First of all, if you've never seen Samantha in person, she is truly a delight. She is this small bundle of energy who wears the most fun clothes and best accessories I've ever seen. From the moment we met at a dinner last Thursday night until our final day on Saturday, I couldn't wait to see what she was wearing each day. Samantha never disappointed!

But my time with Samantha actually started several months before when one of the board members of the Literacy Connection here in Central Ohio asked if it would be ok to use my classroom as one of the demonstration classrooms when the visiting author they sponsored came to town. I said sure, no problem, relying on years of past experience when authors like Ralph Fletcher, Georgia Heard, and Lester Laminack came to town and did demonstration lessons in writing workshops. Our writing workshop has been humming along, full of activity this year, so having a guest come in to teach should not be a problem.

Turns out I had gotten the story backward. Yes, Samantha would be in my classroom, but she would be there to observe our workshop, how it works, and what transpires during that time with a focus on the structures, rituals, routines, and systems of our workshop. Gasp! If Samantha is there as an observer, I guess that meant I would be the teacher.

Another piece of the story is that the workshop would be on a live video feed broadcast for participants to see (I think there were somewhere around 70 people there on the actual day). Because all these educators didn't know me, my students, or the structures of our classroom, Samantha asked me to write a letter to them that would include my core beliefs, what guides my instruction, what had happened in our reading workshop prior to this observation, what would be happening in workshop that day, where we were heading after that, and what were some pressing questions I had "that kept me up at night."

I thought about this assignment, typed up a rough draft of my thinking, and sent it Samantha's way. The moment I received my reply from her, I realized Samantha was a coach who would not let me "settle" for anything but my best effort, and she would be pushing my thinking in many areas. I had to re-reflect about the questions listed above, and totally revise my first draft. What happened is something I am very proud of -- a 7 page letter that really got to the heart and soul of my belief system. It was tough work, but it really clarified what is important to me as an educator and to the students who are learners in our classroom. Through coaching, Samantha helped me get to this final product.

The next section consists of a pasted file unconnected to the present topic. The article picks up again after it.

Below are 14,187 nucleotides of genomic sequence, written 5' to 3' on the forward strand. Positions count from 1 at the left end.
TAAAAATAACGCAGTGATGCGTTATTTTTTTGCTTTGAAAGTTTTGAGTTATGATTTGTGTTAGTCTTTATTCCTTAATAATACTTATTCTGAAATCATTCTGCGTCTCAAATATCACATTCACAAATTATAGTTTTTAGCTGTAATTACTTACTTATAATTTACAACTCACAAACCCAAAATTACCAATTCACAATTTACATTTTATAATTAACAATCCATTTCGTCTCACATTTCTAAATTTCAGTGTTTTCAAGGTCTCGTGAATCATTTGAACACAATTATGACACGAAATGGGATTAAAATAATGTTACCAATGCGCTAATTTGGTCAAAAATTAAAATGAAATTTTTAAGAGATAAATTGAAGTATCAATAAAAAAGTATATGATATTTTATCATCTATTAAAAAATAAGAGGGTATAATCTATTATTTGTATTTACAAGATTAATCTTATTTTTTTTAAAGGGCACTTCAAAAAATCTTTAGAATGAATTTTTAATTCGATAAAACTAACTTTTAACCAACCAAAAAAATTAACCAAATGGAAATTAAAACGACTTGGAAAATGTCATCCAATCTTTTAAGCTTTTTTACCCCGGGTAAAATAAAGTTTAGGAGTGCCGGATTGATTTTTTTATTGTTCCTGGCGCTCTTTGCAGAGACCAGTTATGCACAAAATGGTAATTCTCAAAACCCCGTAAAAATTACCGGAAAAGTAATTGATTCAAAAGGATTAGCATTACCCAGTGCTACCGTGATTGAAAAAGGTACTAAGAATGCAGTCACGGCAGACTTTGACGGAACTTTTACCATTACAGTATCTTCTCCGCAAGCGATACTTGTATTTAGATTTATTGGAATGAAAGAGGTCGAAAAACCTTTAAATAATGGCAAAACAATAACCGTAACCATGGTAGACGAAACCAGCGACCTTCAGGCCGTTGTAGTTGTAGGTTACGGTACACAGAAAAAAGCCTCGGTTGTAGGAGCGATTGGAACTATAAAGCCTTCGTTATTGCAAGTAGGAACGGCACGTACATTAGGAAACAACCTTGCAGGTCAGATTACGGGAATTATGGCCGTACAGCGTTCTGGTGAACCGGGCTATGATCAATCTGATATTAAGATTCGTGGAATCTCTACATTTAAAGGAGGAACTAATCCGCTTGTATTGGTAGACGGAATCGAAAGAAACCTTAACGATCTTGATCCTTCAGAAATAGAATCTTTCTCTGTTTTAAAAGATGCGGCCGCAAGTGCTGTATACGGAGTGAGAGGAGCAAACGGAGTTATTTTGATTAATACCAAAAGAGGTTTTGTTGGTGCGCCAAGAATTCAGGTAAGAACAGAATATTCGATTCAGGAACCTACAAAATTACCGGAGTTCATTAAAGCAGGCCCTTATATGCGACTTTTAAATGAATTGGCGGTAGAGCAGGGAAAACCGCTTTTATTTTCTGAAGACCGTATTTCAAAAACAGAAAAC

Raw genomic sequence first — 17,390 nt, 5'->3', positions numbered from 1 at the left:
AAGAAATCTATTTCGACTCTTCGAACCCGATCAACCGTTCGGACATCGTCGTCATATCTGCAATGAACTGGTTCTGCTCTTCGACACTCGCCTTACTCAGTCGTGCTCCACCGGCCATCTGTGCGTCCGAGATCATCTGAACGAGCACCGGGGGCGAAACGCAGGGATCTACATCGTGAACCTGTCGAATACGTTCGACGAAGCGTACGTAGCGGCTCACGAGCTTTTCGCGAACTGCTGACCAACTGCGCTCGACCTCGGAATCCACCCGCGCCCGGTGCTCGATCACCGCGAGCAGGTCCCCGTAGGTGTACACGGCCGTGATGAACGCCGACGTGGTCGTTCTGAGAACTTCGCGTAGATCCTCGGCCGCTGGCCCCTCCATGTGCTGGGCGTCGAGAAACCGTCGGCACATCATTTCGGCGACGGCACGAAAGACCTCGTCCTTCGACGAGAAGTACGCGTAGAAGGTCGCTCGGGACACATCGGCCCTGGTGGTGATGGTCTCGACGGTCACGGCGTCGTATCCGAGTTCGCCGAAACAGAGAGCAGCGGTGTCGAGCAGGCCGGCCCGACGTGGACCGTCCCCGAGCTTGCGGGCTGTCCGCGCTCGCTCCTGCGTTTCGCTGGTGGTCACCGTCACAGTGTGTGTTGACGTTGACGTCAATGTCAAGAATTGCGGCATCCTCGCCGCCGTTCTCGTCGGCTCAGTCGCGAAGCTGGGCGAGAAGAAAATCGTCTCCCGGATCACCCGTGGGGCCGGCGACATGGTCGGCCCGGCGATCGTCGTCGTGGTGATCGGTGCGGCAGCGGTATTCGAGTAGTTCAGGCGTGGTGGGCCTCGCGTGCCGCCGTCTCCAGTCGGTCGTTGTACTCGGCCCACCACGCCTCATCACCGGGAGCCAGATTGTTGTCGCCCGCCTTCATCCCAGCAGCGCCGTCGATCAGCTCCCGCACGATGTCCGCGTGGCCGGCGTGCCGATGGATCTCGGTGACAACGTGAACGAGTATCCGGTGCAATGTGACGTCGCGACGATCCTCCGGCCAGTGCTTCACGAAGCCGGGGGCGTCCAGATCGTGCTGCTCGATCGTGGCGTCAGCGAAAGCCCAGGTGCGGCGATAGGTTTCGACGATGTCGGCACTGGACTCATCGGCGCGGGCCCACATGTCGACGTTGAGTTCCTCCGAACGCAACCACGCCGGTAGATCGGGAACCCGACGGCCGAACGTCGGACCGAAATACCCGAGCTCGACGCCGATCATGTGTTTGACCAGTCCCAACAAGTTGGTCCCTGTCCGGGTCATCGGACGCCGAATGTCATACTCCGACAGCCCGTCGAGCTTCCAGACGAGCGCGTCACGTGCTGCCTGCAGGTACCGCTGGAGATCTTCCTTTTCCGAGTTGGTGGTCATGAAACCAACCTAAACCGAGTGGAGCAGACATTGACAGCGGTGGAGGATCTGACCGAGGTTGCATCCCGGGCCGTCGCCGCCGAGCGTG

Last Friday was the actual day that Samantha came into our classroom and labeled what she saw, and why those things were important. Before she came upstairs, however, she very clearly identified observation skills that the other educators were to use as they watched our classroom. She told them they weren't allowed to "gush" -- it was not to be about how great the lesson was, or how on-task the students were, or how terrific the read aloud was. Instead, they had to label what they saw -- Karen read 14 Cows for America during a mini-lesson on meta-cognition. Then, they had to identify why that had meaning. See what I mean about her being a great coach?! That's a fabulous protocol for all observations we participate in; it protects the teacher and more importantly, forces the observer to dig in deeper to the reasons we make the educational decisions we do.

I'm not going to bore you with all the details of Samantha's time in my classroom, but I will say that my classroom was full of people -- in addition to my students, me, and Samantha, there were also 10 - 15 observers from the group that got to come in for a "close up" view of our classroom, along with the camera person. After the coaching Samantha had done about being respectful, not talking during the lesson, and really working on labeling and thinking about the "why", all those visitors were almost invisible to both my students and me. It was a good workshop, full of the things we do on a normal basis: mini-lesson, independent work time when students are reading books of choice while I confer with individuals or meet with strategy groups to work on specific skills, and debrief. Our 55 minutes flew by!!